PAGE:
Our team member’s doctoral defence: Alessandra Morrone
On 22 November at 10:15 our own Alessandra Morrone will defend her doctoral thesis “Children of the Grave: a multidisciplinary study of non-adult diet and disease from medieval and early modern southern Estonia”.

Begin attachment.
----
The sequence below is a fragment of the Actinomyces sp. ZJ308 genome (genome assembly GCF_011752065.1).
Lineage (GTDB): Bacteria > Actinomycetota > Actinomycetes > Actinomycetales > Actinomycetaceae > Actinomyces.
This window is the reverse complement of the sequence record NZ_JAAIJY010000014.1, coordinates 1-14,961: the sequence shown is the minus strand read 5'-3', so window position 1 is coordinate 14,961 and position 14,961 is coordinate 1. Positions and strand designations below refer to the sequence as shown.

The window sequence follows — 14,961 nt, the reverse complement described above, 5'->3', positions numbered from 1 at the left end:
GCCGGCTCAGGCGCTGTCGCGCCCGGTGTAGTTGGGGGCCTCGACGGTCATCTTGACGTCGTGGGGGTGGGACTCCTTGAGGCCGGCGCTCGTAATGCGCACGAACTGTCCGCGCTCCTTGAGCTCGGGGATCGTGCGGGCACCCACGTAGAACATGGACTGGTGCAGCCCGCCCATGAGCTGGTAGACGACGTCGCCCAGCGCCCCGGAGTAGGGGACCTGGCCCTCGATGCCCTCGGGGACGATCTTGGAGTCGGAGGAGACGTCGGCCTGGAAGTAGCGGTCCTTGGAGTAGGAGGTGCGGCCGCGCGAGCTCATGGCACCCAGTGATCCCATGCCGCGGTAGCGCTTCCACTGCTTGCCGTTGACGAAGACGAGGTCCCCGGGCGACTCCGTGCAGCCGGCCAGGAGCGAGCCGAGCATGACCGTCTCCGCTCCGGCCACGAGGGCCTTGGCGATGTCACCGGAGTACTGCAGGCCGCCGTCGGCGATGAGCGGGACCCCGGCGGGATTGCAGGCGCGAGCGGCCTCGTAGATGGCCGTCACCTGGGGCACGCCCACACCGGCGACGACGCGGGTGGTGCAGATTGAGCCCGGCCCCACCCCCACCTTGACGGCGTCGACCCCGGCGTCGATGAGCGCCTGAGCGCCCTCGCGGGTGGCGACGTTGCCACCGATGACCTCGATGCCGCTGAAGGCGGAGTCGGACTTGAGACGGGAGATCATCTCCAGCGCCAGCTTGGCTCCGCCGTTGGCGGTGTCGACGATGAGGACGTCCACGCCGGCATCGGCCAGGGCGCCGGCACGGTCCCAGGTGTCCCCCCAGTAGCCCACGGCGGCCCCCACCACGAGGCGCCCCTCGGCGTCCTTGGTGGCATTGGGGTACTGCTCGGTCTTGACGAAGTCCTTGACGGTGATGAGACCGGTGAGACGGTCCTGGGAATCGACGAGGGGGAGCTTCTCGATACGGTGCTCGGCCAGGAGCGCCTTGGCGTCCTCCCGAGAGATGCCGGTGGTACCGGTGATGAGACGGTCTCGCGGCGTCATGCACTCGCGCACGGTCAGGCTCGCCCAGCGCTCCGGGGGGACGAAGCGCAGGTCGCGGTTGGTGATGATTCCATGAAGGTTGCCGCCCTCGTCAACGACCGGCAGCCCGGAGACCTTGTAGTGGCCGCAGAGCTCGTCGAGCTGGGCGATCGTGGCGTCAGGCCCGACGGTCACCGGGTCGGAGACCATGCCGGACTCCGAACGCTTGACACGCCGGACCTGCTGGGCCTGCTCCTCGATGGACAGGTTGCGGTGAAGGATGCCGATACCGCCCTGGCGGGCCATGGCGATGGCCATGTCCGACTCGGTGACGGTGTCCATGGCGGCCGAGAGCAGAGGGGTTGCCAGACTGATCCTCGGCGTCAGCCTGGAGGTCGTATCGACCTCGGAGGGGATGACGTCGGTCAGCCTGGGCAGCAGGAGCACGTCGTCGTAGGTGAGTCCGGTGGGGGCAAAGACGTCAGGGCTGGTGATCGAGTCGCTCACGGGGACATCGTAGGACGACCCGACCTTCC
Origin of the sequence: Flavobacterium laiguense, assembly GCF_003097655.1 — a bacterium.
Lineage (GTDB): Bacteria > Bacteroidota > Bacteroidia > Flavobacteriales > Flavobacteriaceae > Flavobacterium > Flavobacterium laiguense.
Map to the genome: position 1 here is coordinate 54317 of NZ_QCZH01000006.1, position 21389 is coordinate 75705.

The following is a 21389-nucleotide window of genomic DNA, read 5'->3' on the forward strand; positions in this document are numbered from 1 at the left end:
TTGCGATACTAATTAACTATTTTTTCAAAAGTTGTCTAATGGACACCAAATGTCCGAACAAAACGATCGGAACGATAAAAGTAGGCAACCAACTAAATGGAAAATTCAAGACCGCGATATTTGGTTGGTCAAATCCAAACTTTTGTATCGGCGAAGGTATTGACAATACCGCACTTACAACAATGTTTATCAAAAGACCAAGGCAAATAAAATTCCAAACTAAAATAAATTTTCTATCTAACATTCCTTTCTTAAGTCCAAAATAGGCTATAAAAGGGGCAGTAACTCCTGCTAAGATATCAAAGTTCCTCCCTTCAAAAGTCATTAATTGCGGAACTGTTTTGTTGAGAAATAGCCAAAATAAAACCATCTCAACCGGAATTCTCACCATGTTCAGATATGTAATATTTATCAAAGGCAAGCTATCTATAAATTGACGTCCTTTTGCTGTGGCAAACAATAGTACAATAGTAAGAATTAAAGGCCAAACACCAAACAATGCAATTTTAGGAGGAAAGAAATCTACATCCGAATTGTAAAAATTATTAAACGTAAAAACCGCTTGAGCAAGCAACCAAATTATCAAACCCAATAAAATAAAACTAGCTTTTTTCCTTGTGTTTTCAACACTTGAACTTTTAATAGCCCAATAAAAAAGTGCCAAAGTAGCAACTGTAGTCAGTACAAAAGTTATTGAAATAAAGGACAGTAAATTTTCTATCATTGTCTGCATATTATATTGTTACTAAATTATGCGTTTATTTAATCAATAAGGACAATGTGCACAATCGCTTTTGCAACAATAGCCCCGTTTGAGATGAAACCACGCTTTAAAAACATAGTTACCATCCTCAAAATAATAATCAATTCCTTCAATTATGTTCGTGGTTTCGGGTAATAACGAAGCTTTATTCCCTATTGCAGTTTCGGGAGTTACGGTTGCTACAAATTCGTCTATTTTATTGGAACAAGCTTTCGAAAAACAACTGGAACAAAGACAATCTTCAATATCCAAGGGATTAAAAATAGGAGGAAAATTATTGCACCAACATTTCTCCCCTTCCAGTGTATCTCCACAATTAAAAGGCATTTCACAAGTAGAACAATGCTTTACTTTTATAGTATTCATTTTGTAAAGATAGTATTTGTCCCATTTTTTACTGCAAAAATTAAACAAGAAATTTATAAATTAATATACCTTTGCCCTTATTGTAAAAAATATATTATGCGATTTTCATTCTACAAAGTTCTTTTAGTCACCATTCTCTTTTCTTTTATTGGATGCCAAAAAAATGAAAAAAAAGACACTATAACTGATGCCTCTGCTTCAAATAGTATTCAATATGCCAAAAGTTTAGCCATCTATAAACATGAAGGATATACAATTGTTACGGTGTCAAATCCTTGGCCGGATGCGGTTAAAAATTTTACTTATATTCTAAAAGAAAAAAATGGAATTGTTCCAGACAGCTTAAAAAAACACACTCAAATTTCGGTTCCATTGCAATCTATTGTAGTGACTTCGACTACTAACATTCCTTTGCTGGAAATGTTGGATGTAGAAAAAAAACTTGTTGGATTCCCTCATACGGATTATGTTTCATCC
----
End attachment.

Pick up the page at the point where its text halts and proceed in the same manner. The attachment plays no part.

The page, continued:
Alessandra’s PhD research is about the skeletal remains of non-adults provide numerous insights into the complexity of their personal and social lives, starting with birth and continuing through development and growth. In the last decade, several studies have provided insights into non-adult life, diet, and feeding practices. However, the bioarchaeology of children is currently underdeveloped in the Baltic states. The aim of the thesis is to obtain a large-scale overview of childhood health, social role, staple diet, and feeding practices through medieval and early modern Livonia (13th–17th c. AD). This was performed first with a theoretical approach, and then through the use of paleopathology, novel imaging techniques, and biomolecular analyses, constituting the first multidisciplinary study specifically dedicated to non-adults in Estonia and the Eastern Baltics. Crafted around five papers, this dissertation first reports the state of art of childhood bioarchaeology in the Baltics. It then continues exploring the philosophical implications of the paleopathological study of non-adults in the light of the Osteological Paradox. The third paper proposes Reflectance Transformation Imaging (RTI) as a precious tool for describing skeletal pathology. RTI was particularly useful for studying subtle bone changes in perinates, and was successfully employed also in the fourth paper. This presents the paleopathological study of a sample of perinates from St Jacob’s cemetery in Tartu. The study highlighted the presence of systemic metabolic disease in the sample. The health of pregnant women and their babies was discussed, as well as the treatment of the prematurely deceased in the light of cultural practices (ex. baptism). The last paper investigates the staple non-adult diet and feeding practices in Livonia through stable isotope analysis. The results suggest that children accessed food sources similarly to the adults and highlighted disparities in diet/feeding practices among children in rural and urban contexts. This is the first data regarding how long Livonian children were breastfed, and at which age the weaning process occurred. This dissertation constitutes a first step for the development of the bioarchaeology of children in the Eastern Baltics. The combination of methodological and theoretical approaches adopted opens new avenues for understanding social minorities in this area of Europe.